ship.energy

Wärtsilä awarded maintenance agreement for dual-fuel LNGCs

Wärtsilä has been awarded an optimised maintenance agreement covering the main engines for two dual-fuel LNG carriers (LNGCs) managed by Greece-based Thenamaris LNG Inc.

The 174,000 cubic metre (cbm) vessels Cool Discoverer and Cool Racer are powered by low pressure, WinGD X-DF two-stroke, dual-fuel main engines, and were built at the Hyundai Heavy Industries (HHI) shipyard in South Korea. The five-year agreement was signed in September.

Wärtsilä will enable remote support with condition monitoring systems including Expert Insight, its digital predictive maintenance product which is now capable of supporting both two- and four-stroke engines.

Expert Insight uses artificial intelligence (AI) and advanced diagnostics to enable prompt notification should performance deviations occur. According to Wärtsilä, the solution is expected to deliver an estimated 50% reduction in unplanned maintenance requirements, and an improvement of 2% to 5% in fuel efficiency, with a corresponding reduction in emissions.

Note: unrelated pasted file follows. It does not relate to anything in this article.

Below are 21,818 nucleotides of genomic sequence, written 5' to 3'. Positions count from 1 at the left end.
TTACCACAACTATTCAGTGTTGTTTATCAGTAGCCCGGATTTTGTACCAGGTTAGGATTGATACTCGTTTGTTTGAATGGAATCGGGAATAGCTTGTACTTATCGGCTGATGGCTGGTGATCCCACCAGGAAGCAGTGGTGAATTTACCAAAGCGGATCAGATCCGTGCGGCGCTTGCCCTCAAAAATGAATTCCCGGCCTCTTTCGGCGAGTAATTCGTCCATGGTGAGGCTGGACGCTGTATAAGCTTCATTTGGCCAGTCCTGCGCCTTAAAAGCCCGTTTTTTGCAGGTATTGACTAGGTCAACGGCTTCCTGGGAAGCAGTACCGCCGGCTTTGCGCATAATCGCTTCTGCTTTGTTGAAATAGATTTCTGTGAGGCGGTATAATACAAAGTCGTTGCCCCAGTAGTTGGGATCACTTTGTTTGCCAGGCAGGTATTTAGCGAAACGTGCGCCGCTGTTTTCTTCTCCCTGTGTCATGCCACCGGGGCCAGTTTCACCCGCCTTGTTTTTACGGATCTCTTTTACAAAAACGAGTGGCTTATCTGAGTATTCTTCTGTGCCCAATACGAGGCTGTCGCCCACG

Andreas Rapanakis, Deputy Technical Manager with Thenamaris LNG, commented: ‘To achieve optimal operational efficiency, it is necessary to take advantage of the latest and most advanced technology. The agreement with Wärtsilä allows us to benefit from the technological and physical support they can provide through Expert Insight and their global service network. The tailored agreement addresses our main concerns and needs, and provides ways to better manage our costs and risks.’

Rajeev Janardhan, Sales Manager, 2-stroke engine Lifecycle solutions, Wärtsilä Marine Power, added: ‘Our optimised maintenance agreement is the smart way to ensure that the increasing complexity of modern engines is handled efficiently. It is an important element within Wärtsilä’s Lifecycle Solutions offering, which strengthens the business performance and competitiveness of our customers. We will be providing a broad range of services to support the reliable and efficient running of these vessels, including 24/7 remote technical support, contract management, maintenance planning, and annual engine health audits, as well as the planning and delivery of spare parts prior to each engine overhaul.’

Wärtsilä currently has about 700 vessels under maintenance agreements, of which approximately 160 are LNGCs.

Ian Taylor

Ian Taylor